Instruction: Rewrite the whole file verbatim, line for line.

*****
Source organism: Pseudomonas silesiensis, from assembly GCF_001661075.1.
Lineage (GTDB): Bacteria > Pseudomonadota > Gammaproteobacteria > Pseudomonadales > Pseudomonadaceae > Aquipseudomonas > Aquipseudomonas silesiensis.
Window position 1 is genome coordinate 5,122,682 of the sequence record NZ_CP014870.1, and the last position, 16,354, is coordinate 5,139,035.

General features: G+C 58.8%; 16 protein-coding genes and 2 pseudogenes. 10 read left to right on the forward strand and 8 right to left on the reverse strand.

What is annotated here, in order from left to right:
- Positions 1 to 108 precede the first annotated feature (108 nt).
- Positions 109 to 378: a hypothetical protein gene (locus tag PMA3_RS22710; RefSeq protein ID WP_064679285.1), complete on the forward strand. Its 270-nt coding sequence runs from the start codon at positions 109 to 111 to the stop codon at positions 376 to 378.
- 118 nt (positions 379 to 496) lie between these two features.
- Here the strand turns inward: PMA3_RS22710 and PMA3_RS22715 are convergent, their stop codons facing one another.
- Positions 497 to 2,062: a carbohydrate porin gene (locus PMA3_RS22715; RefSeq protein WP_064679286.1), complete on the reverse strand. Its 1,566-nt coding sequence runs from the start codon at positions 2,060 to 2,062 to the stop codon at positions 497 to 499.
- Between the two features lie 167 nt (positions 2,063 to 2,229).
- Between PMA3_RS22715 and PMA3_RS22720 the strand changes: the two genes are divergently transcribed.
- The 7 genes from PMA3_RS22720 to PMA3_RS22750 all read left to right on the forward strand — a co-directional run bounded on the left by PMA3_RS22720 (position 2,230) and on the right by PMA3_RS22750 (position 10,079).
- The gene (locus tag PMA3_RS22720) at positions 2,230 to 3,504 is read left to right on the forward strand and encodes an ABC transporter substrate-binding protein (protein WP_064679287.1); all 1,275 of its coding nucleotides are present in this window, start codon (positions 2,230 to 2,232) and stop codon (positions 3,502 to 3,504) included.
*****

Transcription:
Source organism: Pseudomonas silesiensis, from assembly GCF_001661075.1.
Lineage (GTDB): Bacteria > Pseudomonadota > Gammaproteobacteria > Pseudomonadales > Pseudomonadaceae > Aquipseudomonas > Aquipseudomonas silesiensis.
Window position 1 is genome coordinate 5,122,682 of the sequence record NZ_CP014870.1, and the last position, 16,354, is coordinate 5,139,035.

General features: G+C 58.8%; 16 protein-coding genes and 2 pseudogenes. 10 read left to right on the forward strand and 8 right to left on the reverse strand.

What is annotated here, in order from left to right:
- Positions 1 to 108 precede the first annotated feature (108 nt).
- Positions 109 to 378: a hypothetical protein gene (locus tag PMA3_RS22710; RefSeq protein ID WP_064679285.1), complete on the forward strand. Its 270-nt coding sequence runs from the start codon at positions 109 to 111 to the stop codon at positions 376 to 378.
- 118 nt (positions 379 to 496) lie between these two features.
- Here the strand turns inward: PMA3_RS22710 and PMA3_RS22715 are convergent, their stop codons facing one another.
- Positions 497 to 2,062: a carbohydrate porin gene (locus PMA3_RS22715; RefSeq protein WP_064679286.1), complete on the reverse strand. Its 1,566-nt coding sequence runs from the start codon at positions 2,060 to 2,062 to the stop codon at positions 497 to 499.
- Between the two features lie 167 nt (positions 2,063 to 2,229).
- Between PMA3_RS22715 and PMA3_RS22720 the strand changes: the two genes are divergently transcribed.
- The 7 genes from PMA3_RS22720 to PMA3_RS22750 all read left to right on the forward strand — a co-directional run bounded on the left by PMA3_RS22720 (position 2,230) and on the right by PMA3_RS22750 (position 10,079).
- The gene (locus tag PMA3_RS22720) at positions 2,230 to 3,504 is read left to right on the forward strand and encodes an ABC transporter substrate-binding protein (protein WP_064679287.1); all 1,275 of its coding nucleotides are present in this window, start codon (positions 2,230 to 2,232) and stop codon (positions 3,502 to 3,504) included.